Tuesday, 7 May 2013

The risks of running a photography business

As a photographer, you are gifted with the ability to preserve what few others outside of this vocation are able to capture. The satisfaction of seeing your completed projects, as well as the joy that these projects bring to your clients, is extremely rewarding. So is the thrill of honing your techniques through various classes, or in the acquisition of cutting edge technology. Being a part of all of those things is absolutely exciting. However, it's also a risky business: because there is so much invested into it, there is also much at stake. A business like photography is not one in which you want to play Russian roulette, by lacking appropriate and adequate insurance coverage. Not covering yourself this way could jeopardize your relationships with customers, your own confidence in your ability, and of course, your very livelihood. As with any type of insurance, photographer's insurance can be as comprehensive as you would like it to be. That said, here are the most common disasters to afflict photographers:

Data loss. This is particularly problematic for highly sentimental engagements (and for a photographer, there are few assignments you will take on during the course of your career that are not of a sentimental nature). Often, lost data can actually be restored, but it can also be very, very pricey to do so. Having an insurance plan that covers this will help you manage the cost of recovering lost data should the need arise.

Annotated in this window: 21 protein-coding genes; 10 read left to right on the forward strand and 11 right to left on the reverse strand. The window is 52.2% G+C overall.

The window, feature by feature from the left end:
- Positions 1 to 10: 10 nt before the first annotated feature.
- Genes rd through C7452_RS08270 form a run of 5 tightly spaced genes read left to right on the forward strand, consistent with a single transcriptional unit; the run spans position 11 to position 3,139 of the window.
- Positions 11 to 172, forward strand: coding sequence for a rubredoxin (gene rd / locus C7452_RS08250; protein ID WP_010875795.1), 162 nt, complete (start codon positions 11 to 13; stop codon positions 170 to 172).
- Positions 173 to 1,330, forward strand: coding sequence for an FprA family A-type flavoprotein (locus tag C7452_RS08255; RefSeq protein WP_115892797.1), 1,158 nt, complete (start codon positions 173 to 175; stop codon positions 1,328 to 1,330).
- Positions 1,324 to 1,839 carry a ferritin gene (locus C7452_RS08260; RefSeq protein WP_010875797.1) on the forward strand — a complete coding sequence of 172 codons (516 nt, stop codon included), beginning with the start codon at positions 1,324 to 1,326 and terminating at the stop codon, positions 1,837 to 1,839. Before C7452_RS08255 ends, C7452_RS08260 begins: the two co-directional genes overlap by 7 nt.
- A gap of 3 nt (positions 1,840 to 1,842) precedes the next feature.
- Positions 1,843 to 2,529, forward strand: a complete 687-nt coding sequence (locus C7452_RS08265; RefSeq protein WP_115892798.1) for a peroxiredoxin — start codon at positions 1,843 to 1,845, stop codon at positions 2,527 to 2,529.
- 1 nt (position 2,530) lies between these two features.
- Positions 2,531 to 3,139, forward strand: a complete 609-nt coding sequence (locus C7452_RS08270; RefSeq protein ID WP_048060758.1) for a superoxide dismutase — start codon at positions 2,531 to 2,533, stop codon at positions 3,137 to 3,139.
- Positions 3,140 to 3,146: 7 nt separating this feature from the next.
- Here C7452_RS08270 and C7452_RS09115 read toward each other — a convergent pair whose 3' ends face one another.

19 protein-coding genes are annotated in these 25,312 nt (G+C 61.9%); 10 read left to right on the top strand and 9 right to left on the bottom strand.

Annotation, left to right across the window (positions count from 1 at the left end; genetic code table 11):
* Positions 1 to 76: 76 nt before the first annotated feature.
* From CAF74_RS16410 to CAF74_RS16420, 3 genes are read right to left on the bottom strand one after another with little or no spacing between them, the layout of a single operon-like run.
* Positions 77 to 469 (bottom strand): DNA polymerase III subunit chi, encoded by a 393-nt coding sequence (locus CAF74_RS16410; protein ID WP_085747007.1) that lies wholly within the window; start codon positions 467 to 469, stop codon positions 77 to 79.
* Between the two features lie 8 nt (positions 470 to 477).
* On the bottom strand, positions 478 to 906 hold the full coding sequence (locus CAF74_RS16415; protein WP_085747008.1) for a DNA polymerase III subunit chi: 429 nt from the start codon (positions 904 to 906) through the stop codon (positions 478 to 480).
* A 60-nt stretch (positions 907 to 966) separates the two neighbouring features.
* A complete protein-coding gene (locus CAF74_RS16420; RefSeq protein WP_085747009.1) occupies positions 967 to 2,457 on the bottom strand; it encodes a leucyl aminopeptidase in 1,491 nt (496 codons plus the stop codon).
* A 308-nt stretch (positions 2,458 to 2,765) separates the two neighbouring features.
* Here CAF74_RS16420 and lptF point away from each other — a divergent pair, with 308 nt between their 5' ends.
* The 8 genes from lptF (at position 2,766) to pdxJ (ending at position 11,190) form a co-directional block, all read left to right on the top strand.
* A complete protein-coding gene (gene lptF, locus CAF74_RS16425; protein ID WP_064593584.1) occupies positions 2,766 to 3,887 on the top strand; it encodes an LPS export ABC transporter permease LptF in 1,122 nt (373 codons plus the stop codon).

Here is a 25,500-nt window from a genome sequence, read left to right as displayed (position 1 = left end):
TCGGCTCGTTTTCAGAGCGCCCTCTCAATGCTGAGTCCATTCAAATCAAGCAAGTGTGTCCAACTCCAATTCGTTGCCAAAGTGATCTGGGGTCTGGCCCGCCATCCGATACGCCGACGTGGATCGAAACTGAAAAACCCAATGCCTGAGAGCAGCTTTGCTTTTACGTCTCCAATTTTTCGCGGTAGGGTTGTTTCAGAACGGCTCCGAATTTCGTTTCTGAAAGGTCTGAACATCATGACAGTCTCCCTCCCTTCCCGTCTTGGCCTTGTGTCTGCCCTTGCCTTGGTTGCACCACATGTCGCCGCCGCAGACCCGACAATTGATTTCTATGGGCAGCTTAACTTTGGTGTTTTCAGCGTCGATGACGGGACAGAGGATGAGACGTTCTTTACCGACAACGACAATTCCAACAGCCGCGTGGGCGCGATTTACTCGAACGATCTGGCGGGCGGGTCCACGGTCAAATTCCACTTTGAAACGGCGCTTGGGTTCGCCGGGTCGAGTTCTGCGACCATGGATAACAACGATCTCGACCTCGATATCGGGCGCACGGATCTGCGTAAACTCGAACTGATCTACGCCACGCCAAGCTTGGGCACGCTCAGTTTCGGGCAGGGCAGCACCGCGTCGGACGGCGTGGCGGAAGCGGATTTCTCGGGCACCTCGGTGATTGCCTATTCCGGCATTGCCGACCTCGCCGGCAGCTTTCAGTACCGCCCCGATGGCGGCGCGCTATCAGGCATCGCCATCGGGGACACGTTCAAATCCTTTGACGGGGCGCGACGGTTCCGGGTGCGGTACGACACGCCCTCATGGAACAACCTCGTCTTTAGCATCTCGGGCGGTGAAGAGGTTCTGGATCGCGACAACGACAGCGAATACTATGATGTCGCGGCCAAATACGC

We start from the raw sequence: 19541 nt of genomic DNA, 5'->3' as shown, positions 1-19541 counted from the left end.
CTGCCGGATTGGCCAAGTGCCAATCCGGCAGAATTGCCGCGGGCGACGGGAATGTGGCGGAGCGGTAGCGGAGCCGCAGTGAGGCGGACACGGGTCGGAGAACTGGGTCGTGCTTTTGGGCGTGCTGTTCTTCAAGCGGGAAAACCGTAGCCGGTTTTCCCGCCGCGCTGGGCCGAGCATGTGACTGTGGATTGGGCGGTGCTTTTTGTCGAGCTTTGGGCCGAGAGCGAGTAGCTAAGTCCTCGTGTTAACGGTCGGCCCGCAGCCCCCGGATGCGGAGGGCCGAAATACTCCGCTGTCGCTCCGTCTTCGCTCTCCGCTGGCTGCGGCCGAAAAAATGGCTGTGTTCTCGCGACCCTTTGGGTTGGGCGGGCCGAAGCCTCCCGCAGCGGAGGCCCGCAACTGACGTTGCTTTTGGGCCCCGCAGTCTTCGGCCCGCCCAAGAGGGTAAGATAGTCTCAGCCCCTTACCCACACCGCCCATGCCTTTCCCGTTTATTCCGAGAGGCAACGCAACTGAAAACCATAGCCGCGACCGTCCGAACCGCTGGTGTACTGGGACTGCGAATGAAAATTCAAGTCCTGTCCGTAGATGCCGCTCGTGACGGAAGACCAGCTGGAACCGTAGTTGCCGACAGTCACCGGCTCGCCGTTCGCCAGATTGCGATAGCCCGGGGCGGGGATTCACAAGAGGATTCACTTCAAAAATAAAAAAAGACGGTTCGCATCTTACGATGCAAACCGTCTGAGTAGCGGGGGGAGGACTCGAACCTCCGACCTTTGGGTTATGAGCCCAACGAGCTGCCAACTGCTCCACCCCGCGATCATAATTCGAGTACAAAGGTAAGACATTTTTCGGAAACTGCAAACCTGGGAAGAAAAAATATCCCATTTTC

Hardware failure. Coverage for hardware failure will cover you a variety of
circumstances. The basic items that will be covered under this category will be your camera (and all peripheral equipment pertaining to it), lenses, and computers. The circumstances that could harm or compromise your equipment which you would be protected from include: damage from inclement weather conditions, damage from improper handling (like dropping), and loss by theft. Your basic small business insurance or homeowner's insurance won't cover these items, so be sure you get them properly insured.

Bad weather. Especially for summer weddings, much of the photography is dependent upon outdoor locations. As a photographer, you probably know to have backup locations picked out well beforehand to prepare for the worst in this regard. However, despite your best efforts, you may come across a an impossible weather-related circumstance or a client who feels that the photography aspect of their big day is totally ruined. In this event, having wedding liability insurance covers the cost of you re-staging the event if that is your only hope. While it is unlikely that you will come to that very often, it definitely puts your clients at ease, and gives them confidence in your professionalism, to know how well prepared you are to capture their most significant memories.

Personal emergencies. Of course you will do absolutely everything in your power to make it to all of your engagements...but what of the factors that are not in your power? Consider what would happen if you were involved in a serious collision, were struck with severe illness, or were stranded by a natural disaster? Being able to hire a replacement who is matched to you in ability is an absolute necessity for the protection of your reputation. Having insurance coverage for this type of situation will shield you from the high costs of doing so.

Photographers: we'd love to hear from you. What were some of the scariest moments of your photography career?


  1. Thank you for the good article.
    Every business is risky, it's an axiom. I agree, in the photography business, risk can be significant because of the sudden data loss which is unrecoverable by default. If I were a photographer, I would use virtual data rooms for my clients' data.

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  4. You've remind me of one
    of my old cameras. I was thinking of having some like "old style" pics. Might be interesting, don't you think so?

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